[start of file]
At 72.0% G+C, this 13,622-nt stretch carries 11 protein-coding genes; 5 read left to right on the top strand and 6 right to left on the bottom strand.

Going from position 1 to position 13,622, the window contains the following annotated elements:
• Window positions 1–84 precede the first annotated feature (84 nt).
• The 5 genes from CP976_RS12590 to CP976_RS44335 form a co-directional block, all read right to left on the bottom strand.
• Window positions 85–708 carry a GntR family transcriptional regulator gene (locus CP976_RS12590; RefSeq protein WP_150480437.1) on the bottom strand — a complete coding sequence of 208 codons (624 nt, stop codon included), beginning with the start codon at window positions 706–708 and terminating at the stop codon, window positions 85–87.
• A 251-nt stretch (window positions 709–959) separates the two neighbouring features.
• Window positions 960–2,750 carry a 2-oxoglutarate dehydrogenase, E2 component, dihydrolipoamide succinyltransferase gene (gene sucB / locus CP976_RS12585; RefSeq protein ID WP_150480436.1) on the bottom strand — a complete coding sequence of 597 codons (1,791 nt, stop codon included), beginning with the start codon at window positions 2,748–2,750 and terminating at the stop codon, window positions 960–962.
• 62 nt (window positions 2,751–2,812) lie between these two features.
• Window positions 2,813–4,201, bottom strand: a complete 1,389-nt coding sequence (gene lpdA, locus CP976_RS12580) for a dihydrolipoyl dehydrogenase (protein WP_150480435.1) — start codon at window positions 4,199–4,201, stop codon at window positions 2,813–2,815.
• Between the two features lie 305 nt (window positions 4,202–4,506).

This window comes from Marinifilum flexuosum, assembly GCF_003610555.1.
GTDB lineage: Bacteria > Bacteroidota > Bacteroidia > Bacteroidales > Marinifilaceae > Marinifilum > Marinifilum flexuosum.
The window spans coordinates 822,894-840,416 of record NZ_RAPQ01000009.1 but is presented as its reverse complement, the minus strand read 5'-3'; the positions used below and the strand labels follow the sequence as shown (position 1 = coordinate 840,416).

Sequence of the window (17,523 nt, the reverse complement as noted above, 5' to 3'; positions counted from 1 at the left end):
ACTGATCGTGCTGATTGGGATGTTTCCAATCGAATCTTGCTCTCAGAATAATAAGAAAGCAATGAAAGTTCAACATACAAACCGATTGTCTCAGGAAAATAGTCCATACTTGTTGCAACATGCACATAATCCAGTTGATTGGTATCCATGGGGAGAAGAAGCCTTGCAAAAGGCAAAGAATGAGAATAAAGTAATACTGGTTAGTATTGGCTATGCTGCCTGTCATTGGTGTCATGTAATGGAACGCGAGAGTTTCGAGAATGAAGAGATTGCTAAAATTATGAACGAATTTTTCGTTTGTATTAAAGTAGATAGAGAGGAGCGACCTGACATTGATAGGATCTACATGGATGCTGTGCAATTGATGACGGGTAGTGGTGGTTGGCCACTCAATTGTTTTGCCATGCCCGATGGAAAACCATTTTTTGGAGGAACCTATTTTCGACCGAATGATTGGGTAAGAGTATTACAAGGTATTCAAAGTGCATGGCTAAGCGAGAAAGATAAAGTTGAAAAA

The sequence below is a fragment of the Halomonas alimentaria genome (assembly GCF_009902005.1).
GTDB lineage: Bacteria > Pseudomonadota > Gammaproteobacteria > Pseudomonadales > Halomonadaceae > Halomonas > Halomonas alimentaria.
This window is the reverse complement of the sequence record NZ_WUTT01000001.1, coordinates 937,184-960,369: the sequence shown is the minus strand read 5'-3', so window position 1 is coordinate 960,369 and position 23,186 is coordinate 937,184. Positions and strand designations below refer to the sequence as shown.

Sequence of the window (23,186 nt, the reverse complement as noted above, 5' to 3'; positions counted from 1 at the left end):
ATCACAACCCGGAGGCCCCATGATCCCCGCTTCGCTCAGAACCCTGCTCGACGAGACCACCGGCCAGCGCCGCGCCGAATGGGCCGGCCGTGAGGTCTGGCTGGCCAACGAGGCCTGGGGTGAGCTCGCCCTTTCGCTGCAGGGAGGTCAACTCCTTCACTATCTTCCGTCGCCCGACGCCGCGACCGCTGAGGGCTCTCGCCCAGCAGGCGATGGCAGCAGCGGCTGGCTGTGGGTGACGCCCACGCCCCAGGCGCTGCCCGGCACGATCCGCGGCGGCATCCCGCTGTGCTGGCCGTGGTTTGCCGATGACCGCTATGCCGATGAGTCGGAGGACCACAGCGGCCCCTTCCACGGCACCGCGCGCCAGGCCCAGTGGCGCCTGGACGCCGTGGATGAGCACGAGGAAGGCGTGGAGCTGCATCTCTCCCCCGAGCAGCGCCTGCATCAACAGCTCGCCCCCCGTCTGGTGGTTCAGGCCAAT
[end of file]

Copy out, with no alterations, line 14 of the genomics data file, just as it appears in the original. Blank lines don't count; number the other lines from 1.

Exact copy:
Sequence of the window (17,523 nt, the reverse complement as noted above, 5' to 3'; positions counted from 1 at the left end):